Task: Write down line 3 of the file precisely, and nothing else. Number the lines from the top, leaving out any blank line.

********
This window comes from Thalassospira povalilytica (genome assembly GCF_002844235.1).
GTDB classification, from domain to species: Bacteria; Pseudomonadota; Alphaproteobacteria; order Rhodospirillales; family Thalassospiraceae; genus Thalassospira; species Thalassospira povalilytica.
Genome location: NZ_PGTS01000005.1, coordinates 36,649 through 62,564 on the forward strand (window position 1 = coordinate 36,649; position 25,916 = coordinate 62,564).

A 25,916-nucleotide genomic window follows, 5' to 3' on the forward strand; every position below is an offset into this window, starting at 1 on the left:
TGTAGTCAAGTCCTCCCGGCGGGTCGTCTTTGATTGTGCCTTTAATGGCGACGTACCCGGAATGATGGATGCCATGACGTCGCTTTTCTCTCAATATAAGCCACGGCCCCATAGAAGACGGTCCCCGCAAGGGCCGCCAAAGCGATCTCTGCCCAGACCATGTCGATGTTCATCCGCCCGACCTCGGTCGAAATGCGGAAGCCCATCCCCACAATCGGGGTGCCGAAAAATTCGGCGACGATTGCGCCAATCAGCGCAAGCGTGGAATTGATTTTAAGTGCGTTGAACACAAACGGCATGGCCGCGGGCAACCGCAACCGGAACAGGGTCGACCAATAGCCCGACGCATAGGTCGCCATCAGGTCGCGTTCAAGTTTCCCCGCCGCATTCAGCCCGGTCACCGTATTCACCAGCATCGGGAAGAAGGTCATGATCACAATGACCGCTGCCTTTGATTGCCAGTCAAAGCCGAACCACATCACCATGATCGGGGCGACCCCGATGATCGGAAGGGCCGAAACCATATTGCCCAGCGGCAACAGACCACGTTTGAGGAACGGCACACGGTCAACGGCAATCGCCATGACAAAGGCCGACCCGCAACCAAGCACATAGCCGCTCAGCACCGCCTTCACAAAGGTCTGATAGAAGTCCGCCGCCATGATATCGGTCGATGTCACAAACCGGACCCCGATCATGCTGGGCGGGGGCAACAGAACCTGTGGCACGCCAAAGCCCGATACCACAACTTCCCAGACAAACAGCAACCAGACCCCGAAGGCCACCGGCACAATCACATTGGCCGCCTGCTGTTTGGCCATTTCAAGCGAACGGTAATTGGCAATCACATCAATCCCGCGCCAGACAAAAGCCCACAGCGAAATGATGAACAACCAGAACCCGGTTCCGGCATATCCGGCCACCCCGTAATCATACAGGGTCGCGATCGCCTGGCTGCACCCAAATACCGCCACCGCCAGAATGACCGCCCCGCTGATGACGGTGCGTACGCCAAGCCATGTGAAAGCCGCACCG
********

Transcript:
Genome location: NZ_PGTS01000005.1, coordinates 36,649 through 62,564 on the forward strand (window position 1 = coordinate 36,649; position 25,916 = coordinate 62,564).